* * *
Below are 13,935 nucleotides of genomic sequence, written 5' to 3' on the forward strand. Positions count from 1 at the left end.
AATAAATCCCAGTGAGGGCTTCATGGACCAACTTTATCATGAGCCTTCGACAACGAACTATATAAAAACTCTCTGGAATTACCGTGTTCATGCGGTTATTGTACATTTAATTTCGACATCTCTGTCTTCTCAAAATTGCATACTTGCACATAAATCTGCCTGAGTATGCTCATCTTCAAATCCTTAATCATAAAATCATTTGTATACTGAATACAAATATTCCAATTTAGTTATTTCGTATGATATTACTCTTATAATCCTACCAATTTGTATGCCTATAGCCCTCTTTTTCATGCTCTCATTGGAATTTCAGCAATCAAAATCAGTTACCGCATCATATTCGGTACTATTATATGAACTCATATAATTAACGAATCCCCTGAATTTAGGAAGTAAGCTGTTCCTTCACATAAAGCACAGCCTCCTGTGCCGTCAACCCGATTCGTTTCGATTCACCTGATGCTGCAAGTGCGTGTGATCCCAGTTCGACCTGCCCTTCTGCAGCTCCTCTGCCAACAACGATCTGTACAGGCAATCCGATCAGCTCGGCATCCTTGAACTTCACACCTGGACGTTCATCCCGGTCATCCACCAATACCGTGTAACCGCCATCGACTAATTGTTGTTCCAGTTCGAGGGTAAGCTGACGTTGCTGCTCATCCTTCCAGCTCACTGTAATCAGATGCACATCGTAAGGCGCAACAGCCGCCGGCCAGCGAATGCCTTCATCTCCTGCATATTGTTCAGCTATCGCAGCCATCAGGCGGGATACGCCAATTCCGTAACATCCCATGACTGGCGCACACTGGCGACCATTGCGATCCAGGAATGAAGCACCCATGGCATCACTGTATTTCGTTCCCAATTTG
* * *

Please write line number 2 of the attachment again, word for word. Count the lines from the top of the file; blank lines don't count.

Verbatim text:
AATAAATCCCAGTGAGGGCTTCATGGACCAACTTTATCATGAGCCTTCGACAACGAACTATATAAAAACTCTCTGGAATTACCGTGTTCATGCGGTTATTGTACATTTAATTTCGACATCTCTGTCTTCTCAAAATTGCATACTTGCACATAAATCTGCCTGAGTATGCTCATCTTCAAATCCTTAATCATAAAATCATTTGTATACTGAATACAAATATTCCAATTTAGTTATTTCGTATGATATTACTCTTATAATCCTACCAATTTGTATGCCTATAGCCCTCTTTTTCATGCTCTCATTGGAATTTCAGCAATCAAAATCAGTTACCGCATCATATTCGGTACTATTATATGAACTCATATAATTAACGAATCCCCTGAATTTAGGAAGTAAGCTGTTCCTTCACATAAAGCACAGCCTCCTGTGCCGTCAACCCGATTCGTTTCGATTCACCTGATGCTGCAAGTGCGTGTGATCCCAGTTCGACCTGCCCTTCTGCAGCTCCTCTGCCAACAACGATCTGTACAGGCAATCCGATCAGCTCGGCATCCTTGAACTTCACACCTGGACGTTCATCCCGGTCATCCACCAATACCGTGTAACCGCCATCGACTAATTGTTGTTCCAGTTCGAGGGTAAGCTGACGTTGCTGCTCATCCTTCCAGCTCACTGTAATCAGATGCACATCGTAAGGCGCAACAGCCGCCGGCCAGCGAATGCCTTCATCTCCTGCATATTGTTCAGCTATCGCAGCCATCAGGCGGGATACGCCAATTCCGTAACATCCCATGACTGGCGCACACTGGCGACCATTGCGATCCAGGAATGAAGCACCCATGGCATCACTGTATTTCGTTCCCAATTTG